Monday, December 5, 2011

Why the deep Chinese gloom?

Armed Police in Tibet

It is not only Tibet which has witnessed unrest in the recent weeks.
The Financial Times mentions: "Beijing has underlined its concern that an economic slowdown could lead to social unrest in China, with the country’s security chief urging local officials to do more to prepare for the 'negative effects of the market economy'."
It quotes Zhou Yongkang, a member of the Standing Committee of the Politburo telling some provincial officials that they needed "to find better methods of 'social management' – a euphemism which can include everything from better internet censorship and strategic policing of violent unrest, to a better social safety net. It is an urgent task for us to think how to establish a social management system with Chinese characteristics to suit our socialist market economy.”
Gordon C. Chang says in The Daily: "An economically weak China could be more dangerous than a strong one".
He considers that "after 35 years of virtually uninterrupted growth, the Chinese economy has reached an inflection point. September may have been the peak. Since then, the signs of contraction are unmistakable: falling car sales, declining electricity consumption, plunging industrial output, collapsing property prices, you name it. There were large transfers of money out of the country in October. The deterioration has been as rapid as it was unexpected. In short, the wheels are coming off the Chinese economy".
Chang says that "protests — 'mass incidents' in Communist lingo — have been skyrocketing, especially during the last couple years, going from around 127,000 in 2008 to perhaps as many as 280,000 in 2010". 
It might be exaggerated, but the point is that China (and India) will find it more and more difficult to escape the effects of 'economic crisis'. 
If the Chinese leaders are worried, it does not seem the case of their Indian counterparts.

Are China's leaders worried?
December 2, 2011
This has been the week when China's economy suddenly looked vulnerable and its Communist Party leaders sounded worried.
That may sound hard to believe. China's GDP is growing at around 9% a year, its foreign exchange reserves are the biggest in the world and Western nations keep looking to China suggesting, perhaps implausibly, that it may be able to help them out.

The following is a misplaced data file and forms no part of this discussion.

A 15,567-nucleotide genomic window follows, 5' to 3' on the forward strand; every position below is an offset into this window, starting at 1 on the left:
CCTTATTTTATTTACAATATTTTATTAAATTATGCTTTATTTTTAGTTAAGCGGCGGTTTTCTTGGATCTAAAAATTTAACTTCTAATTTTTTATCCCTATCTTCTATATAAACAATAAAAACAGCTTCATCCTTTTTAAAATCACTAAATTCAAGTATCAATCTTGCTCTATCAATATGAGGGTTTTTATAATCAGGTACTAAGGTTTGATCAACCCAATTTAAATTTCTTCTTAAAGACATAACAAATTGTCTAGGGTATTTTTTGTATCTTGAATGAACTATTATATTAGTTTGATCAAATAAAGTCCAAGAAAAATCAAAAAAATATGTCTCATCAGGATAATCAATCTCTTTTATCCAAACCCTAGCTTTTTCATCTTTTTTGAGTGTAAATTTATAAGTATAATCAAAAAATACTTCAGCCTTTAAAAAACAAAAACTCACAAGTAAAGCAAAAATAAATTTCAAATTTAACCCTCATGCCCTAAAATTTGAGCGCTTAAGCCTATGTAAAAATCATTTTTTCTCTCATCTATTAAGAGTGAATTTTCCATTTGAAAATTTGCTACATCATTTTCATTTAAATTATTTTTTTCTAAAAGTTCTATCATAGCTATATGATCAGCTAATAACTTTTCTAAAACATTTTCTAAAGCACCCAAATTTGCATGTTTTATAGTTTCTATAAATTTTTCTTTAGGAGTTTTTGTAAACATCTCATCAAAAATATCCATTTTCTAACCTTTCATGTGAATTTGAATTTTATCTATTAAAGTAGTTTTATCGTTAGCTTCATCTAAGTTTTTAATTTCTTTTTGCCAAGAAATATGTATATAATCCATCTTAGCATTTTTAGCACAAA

But listen to what China's Vice Finance Minster Zhu Guangyao told a forum in Beijing on Thursday about the global economy. "The current crisis is grimmer and more challenging than the global financial crisis triggered by the Lehman Brothers bankruptcy in 2008," he said.
That's right - here in China, the place most people look to with economic envy, senior officials think things are "grimmer and more challenging" than the dark days of 2008.

So why the deep Chinese gloom?
Mr Zhu gave some clues when he went on: "At that time, the world economy maintained growth, and world leaders... rolled out a massive fiscal stimulus and monetary measures... so that the crisis was to a large extent contained and economic recovery was achieved in a relatively short time."
China's fear seems to be that the world economy as a whole could shrink, something it avoided three years ago in large part because China and others kept growing.
The problem is that now things are different. It is far harder for China and other nations to roll out new stimulus measures.
So China's senior Communist officials seem to be deeply troubled by what is happening in the world around them. The deepening debt crisis in the Eurozone and the anaemic state of the US economy, China's two biggest export markets, are already hurting China's own economy.
But I think what is probably worrying them even more is the difficult position they now seem to be in at home.

Housing market woes
The shock this week was the news that China's massive factory sector, responsible some say for 40% of GDP, is now contracting for the first time since 2008.
The reasons are revealing. The official Purchasing Managers Index showed a sharp drop in export orders was responsible for one part of the contraction, but there was also a fall in domestic orders too.
The unpleasant message had two components. First China has not "decoupled" from the rest of the world - its economy is still, in part, export dependent and vulnerable to what happens elsewhere.
But crucially too, the idea that China's domestic economy is sailing ahead and can pick up the slack is also looking shaky.
While China's manufacturing is having a tough time, so too is another important part of its economy, the housing sector.